Reviews Logo
SearchHomeContents PageSite Map
The Magazine of Fantasy & Science Fiction, June 2003
The Magazine of Fantasy & Science Fiction, June 2003
The Magazine of Fantasy & Science Fiction
The Magazine of Fantasy & Science Fiction, founded in 1949, is the award-winning SF magazine which is the original publisher of SF classics like Stephen King's Dark Tower, Daniel Keyes's Flowers for Algernon and Walter M. Miller's A Canticle for Leibowitz. Each 160-page issue offers compelling short stories and novellas by writers such as Ray Bradbury, Ben Bova, Ursula K. Le Guin, Mike Resnick, Terry Bisson and many others, along with the science fiction field's most respected and outspoken opinions on books, films and science.

The Magazine of Fantasy & Science Fiction Website

Past Feature Reviews
A review by David Soyka

According to editor Gordon Van Gelder, this month's special Barry Malzberg issue was inspired by the serendipitous submission of two separate pieces of fiction that feature the cranky semi-legend. "So I contacted Barry about writing that essay he'd been promising to write, his memoir of working for the Scott Meredith Agency," Van Gelder notes in explaining why, in this case, there isn't any new fiction from the honored author in question. (There are, however, reprints of two shorts: "A Short Religious Novel" from 1972 and "A Clone at Last" written with Bill Pronzini from 1978. While the latter provides a humorous punchline, the former is more substantially thought-provoking with an exquisite last line.) So Malzbergians might initially feel a bit disappointed to learn there's nothing new (even recently new -- in fact, Malzberg hasn't published much fiction in the last ten years) from their champion here. However, his "Tripping with the Alchemist" is hardly a let-down. Given the amount of chatter in certain circles about the sorry state of publishing (which actually tries to make money by appealing to the lowest common denominator; I'm shocked, absolutely shocked to learn), it's a good reminder there is nothing new under the sun.

The publishing agency where Malzberg worked from roughly 1965 to 1971 represented such authors as James Blish, Damon Knight, Evan Hunter, and Norman Mailer, among others. It also published pornography that, in those days before Internet connections to the webcams of self-described horny housewives, was under investigation from the FBI for moral corruption. But Malzberg's subject is corruption of another sort, and not just that of revered authors who hired themselves out for hack work because it paid the rent. It's the colorful corruption of Scott Meredith and the publishing industry. Here Malzberg quotes fellow curmudgeon (and certainly deserving his own special issue one day), Norman Spinrad:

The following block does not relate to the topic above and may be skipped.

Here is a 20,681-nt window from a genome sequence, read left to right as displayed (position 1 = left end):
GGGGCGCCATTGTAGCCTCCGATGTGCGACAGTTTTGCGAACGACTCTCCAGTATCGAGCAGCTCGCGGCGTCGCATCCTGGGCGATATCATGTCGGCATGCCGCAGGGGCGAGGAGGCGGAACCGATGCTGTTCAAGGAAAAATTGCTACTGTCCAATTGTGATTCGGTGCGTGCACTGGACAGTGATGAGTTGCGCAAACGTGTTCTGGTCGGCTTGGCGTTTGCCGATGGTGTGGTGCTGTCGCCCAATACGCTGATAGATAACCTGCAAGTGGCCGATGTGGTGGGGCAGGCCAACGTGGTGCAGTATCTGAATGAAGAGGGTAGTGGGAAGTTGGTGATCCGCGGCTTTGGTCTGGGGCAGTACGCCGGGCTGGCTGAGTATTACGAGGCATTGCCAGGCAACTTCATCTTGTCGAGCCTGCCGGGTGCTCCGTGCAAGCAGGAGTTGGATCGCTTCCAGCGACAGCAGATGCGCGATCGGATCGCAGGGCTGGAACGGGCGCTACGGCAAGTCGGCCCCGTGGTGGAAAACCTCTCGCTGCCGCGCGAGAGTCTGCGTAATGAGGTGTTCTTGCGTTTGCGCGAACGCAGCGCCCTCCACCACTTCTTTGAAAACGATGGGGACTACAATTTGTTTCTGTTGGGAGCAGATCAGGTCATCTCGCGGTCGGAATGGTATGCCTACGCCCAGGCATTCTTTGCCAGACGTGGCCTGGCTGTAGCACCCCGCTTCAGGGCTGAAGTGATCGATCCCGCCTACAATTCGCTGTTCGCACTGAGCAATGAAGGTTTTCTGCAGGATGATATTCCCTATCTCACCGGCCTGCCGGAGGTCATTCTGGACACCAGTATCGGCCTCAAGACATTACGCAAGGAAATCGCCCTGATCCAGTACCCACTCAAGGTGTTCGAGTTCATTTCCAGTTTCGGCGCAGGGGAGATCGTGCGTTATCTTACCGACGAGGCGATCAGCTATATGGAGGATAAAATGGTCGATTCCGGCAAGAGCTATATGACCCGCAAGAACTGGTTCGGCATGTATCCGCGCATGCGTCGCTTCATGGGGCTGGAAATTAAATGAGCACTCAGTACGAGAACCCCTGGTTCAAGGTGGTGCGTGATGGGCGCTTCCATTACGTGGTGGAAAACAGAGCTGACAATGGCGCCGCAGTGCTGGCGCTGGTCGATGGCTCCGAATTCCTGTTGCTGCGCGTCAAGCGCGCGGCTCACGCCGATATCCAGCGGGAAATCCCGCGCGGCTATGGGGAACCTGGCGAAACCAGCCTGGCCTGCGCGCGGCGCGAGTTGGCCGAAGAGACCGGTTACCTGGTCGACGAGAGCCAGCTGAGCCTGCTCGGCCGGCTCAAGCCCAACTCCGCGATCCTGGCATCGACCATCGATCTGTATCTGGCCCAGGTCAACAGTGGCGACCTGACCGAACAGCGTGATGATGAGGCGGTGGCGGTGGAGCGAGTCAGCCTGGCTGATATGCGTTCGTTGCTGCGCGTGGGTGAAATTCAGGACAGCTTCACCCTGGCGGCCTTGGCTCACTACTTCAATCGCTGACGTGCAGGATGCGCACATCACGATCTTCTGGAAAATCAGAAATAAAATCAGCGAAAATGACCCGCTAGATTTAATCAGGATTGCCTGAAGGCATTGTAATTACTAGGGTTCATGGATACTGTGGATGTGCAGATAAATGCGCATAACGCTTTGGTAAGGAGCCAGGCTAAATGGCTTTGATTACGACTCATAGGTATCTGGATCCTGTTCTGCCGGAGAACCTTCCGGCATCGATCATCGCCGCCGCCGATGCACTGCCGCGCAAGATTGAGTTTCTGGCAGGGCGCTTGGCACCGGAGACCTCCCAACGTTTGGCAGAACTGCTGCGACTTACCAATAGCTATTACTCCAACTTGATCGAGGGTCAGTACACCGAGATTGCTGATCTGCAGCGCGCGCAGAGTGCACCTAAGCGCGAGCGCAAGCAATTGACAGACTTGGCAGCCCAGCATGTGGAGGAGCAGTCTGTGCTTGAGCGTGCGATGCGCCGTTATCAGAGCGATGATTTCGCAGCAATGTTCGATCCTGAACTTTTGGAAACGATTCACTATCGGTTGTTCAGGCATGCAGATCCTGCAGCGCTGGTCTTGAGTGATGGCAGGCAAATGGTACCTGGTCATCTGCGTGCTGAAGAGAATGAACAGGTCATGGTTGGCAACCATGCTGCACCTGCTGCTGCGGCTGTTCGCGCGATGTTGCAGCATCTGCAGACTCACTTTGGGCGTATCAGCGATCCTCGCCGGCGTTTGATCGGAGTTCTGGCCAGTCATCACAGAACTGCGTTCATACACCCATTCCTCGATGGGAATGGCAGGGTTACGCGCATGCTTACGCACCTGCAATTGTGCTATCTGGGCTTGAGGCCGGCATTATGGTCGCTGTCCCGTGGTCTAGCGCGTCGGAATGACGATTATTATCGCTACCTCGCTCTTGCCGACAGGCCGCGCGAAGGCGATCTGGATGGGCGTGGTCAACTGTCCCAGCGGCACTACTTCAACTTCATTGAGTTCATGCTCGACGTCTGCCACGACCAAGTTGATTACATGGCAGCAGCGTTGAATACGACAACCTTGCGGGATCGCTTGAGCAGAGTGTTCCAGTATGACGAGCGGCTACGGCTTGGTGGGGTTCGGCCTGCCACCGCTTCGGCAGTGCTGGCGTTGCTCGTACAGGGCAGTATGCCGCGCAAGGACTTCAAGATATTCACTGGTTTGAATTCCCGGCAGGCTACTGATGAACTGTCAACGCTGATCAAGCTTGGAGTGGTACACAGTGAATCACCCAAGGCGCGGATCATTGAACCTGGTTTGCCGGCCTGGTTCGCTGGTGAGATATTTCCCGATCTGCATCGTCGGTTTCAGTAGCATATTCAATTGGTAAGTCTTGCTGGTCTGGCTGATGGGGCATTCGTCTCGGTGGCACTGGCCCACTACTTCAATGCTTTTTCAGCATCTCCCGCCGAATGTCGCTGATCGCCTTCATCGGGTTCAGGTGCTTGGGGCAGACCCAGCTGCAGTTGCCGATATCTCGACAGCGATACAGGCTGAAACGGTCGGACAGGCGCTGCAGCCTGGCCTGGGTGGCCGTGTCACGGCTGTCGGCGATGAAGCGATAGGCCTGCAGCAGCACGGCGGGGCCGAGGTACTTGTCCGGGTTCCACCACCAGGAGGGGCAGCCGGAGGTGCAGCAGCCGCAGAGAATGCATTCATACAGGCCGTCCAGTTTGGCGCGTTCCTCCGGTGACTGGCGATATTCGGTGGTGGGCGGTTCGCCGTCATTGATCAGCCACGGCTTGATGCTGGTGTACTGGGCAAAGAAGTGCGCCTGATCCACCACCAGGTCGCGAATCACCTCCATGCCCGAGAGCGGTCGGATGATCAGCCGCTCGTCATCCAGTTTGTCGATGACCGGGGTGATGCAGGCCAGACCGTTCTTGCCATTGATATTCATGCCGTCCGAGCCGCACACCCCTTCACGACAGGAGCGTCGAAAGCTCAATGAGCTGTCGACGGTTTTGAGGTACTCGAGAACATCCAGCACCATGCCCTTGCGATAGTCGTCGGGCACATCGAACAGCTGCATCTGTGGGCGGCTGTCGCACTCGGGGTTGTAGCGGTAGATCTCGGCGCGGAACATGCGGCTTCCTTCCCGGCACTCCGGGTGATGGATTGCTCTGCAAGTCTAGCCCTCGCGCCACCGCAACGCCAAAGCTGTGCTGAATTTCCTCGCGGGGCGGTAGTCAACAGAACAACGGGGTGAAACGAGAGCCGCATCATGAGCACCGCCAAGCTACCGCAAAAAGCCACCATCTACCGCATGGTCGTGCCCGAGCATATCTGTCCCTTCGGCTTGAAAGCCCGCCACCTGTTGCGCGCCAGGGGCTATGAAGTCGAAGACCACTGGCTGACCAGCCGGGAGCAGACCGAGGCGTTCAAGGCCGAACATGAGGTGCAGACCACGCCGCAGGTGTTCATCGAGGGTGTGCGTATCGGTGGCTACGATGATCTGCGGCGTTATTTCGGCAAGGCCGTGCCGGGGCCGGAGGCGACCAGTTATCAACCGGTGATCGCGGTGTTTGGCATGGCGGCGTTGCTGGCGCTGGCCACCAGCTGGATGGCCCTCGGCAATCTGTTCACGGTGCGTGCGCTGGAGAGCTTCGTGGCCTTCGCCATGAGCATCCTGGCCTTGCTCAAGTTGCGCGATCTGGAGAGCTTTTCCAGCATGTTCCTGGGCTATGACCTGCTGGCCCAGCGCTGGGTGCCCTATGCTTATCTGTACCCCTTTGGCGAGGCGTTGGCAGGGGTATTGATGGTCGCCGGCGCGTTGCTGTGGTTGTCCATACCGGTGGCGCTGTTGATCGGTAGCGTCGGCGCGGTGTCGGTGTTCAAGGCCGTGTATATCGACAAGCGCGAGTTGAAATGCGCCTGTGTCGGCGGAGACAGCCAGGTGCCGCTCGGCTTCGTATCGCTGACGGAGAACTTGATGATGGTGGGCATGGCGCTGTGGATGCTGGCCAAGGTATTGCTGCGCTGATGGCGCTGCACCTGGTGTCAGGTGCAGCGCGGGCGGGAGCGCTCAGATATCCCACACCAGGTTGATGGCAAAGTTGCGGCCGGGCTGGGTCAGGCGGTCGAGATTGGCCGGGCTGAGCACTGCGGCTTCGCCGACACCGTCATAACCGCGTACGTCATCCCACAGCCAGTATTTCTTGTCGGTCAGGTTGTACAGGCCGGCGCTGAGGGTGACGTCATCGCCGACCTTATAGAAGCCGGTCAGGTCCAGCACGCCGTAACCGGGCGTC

"[Scott Meredith] taught me what I needed to know. I hated it but it was the most valuable thing that ever happened to me as a writer. Scott taught me publishing! Scott showed me early what a cesspool it was, what shit it was, I never had to be disillusioned after that."
However, Malzberg obviously has fond memories of "those long twilight afternoons in the late 1960s with Revolution on the office Muzak and the furious fee man doing heroin in the men's room, taking a break in mid-report to share supplies and anecdotes. Mailer and Gerald Green and Harry Kemelman prancing through the offices..." All gone now, many departed of this life. "What say, folks? Light the pyre, hold it high, let us sit upon the ground and tell sad stories of the death of Kings. The long day has closed, the Captains and the Kings depart. But the Word and those, who living, die through it remain."

While Malzberg is still among the living, John Kessel imagines what his reception in the afterlife might be in "Of New Arrivals, Many Johns, and Music of the Spheres." The conceit here is that there are two groups of writers in the afterlife drinking gin and commiserating, one the literary folks the other the genre geeks. As it turns out, Malzberg finds he isn't welcome in either camp. This story also inspires the cover art, with a violin wielding, grey-suited Malzberg surrounded by various personages who appear in Kessel's literary afterworld. How many can you guess without referring to the inside key? Perhaps one problem with Kessel's story -- which really isn't a problem with the story but with the general state of literacy -- is that readers of a certain age might not have a clue who some of these people were.